Finding Warm Homes for Cold Noses Since 1991!

Golden Retriever Rescue of Atlanta

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The email from Melinda Lahmers came late on a Thursday afternoon. I was just about to leave the house for lacrosse pick up.

It read......"I wanted to let you know that we have an approximate 8 week old blind male puppy. Please let me know if you’d like additional information ASAP......".

OMG! OMG! I would definitely be late for LAX pick up now!

I immediately called my 14 year old son into the room and read him the email. As I headed out the door to pick up my daughter, I asked Gabriel to Google "blind puppy care."

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As I reached the middle school, I called my son and he told me a few things he’d already discovered online. Puppies who are born blind don’t know any different, so you don’t really have to feel sorry for them. That’s just the way life has always been for them.

Gabriel also told me that blind dogs seem to do better with other dogs around. Bingo! We already had a 12 year old male Brittany and an 8 year old Smooth Fox Terrier. Gabe said it’s easier for a blind puppy to navigate his surroundings if he follows the jingle sounds of their collar tags. Having other dogs in the home makes them feel more secure.

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By this time, I was already on the phone to Melinda.

When I returned from LAX pick up, I had to take one more step...... I had to tell/ask my husband. He’s a softie, so I was pretty sure he’d be in.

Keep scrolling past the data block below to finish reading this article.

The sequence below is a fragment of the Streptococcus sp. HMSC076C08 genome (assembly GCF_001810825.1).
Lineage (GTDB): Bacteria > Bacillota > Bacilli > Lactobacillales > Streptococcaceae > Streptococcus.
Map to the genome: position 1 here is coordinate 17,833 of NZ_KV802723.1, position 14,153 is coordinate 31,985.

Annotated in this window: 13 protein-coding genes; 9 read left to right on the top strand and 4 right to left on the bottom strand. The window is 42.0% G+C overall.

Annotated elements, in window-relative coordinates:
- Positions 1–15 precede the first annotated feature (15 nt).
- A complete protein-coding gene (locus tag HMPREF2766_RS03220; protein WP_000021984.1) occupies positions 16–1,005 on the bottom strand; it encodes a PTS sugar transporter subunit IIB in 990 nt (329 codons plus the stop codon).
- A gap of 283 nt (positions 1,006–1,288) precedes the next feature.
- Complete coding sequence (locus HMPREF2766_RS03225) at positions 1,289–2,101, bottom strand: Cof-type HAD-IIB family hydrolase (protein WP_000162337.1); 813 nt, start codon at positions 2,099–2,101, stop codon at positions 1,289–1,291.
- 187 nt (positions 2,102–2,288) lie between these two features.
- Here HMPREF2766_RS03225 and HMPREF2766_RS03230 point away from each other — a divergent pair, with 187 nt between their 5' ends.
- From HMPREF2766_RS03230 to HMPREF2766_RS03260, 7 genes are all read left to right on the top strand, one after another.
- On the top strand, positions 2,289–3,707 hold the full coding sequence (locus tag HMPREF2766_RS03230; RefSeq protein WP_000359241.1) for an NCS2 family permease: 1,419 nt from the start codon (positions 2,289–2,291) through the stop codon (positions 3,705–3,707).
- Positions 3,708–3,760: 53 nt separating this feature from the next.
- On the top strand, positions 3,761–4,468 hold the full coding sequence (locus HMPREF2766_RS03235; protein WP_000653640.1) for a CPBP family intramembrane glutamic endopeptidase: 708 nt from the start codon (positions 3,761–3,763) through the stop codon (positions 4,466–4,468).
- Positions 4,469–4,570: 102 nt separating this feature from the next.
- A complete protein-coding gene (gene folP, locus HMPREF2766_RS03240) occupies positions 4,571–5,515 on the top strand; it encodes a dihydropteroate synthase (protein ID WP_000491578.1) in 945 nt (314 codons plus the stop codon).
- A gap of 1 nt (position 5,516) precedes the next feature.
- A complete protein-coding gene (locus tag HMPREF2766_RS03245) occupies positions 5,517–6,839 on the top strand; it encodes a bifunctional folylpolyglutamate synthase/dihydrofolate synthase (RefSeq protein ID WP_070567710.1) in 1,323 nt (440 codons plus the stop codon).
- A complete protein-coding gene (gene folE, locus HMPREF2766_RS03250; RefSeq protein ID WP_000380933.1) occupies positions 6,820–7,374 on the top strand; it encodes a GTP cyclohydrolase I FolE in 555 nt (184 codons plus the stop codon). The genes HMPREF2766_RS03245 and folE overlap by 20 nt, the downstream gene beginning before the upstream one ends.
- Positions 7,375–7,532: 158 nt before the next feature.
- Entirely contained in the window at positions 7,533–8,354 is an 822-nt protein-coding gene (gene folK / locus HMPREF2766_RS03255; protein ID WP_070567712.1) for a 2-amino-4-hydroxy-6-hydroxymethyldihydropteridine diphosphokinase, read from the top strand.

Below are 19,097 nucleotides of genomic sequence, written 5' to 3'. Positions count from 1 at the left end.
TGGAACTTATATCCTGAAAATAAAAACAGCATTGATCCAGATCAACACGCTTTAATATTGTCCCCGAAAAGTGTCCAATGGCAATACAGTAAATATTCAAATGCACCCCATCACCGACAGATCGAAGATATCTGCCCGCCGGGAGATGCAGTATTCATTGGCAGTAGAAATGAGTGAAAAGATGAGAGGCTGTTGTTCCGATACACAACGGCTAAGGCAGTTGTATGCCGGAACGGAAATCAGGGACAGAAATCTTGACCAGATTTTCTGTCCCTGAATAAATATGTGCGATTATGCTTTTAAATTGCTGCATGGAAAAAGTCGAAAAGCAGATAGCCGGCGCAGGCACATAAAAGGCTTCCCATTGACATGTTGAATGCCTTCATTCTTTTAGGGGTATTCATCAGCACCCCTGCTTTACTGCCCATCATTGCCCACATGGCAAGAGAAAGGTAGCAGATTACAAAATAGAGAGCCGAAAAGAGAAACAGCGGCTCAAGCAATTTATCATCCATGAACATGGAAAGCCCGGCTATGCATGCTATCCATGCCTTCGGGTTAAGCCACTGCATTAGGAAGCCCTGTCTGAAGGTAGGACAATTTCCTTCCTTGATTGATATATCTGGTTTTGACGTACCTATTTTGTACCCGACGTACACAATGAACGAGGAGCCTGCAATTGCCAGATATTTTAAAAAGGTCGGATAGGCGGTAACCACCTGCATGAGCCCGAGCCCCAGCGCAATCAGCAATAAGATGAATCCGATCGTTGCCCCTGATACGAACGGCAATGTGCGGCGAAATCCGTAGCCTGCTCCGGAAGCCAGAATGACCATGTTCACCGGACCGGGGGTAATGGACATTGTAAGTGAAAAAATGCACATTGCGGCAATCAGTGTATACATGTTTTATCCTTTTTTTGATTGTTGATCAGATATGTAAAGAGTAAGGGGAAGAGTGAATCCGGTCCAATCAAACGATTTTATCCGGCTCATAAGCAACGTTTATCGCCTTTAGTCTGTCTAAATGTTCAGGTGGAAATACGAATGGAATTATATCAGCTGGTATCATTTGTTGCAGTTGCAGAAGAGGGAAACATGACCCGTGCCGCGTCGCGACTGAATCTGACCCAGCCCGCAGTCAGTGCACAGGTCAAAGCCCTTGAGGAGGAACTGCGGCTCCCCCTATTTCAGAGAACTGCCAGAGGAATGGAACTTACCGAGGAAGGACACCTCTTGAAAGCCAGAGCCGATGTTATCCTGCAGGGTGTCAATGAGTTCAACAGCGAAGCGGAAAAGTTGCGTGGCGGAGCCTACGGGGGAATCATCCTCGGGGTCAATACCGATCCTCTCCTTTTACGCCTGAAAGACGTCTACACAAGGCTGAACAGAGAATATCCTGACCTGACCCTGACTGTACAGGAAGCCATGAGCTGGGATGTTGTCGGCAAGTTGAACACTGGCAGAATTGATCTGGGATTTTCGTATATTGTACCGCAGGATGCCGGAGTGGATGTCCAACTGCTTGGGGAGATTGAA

After all, when we signed up to adopt through GRRA, he laid down the law ----- Must be a Golden Retriever and must be a puppy.

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As a result, we had said no to a lot of other adoption possibilities which was really hard, but this one was not only an amazing opportunity but also a fit for our narrow parameters we had already discussed as a family.

At dinner that night, we voted on names for our possible new pup. We had a Roscoe and a Roxie and had fostered a grown Golden Retriever, Rufus, who instilled in us our love for the breed.

Several good possibilities were tossed about and then Gabe said “Samson” because of the strength of the biblical character due to his flowing mane. My husband Bill pointed out that biblical Samson was actually blinded at the end of his story.

Name picked? Check.

Gabe and I drove to Lori’s house that following Sunday morning. It was immediately apparent that sweet Samson had some semblance of sight. He sat and snuggled in the car right next to Gabriel all the way back to our house.

The introduction to Roscoe and Roxie went fairly smoothly. We watched closely for a few days and then began putting Roxie (his new best friend) in the crate with Samson at night so he didn’t feel alone.

Next came the challenge of the doggie door and the deck steps down to the yard. With a few days of training and some doggie treats, Samson managed going outside and down the steps to go potty. Success!

We learned to change the texture under his feet around the house where a transition would occur to give him an alert while walking. We had a mat by the doggie door and another at the top of the deck steps. He doesn’t even hesitate with getting around these days.

We are so happy with our sweet puppy and so happy for the gallant efforts GRRA took to rescue this very special Golden.

We can’t imagine life without him.

------Submitted by Julie Ann Rice

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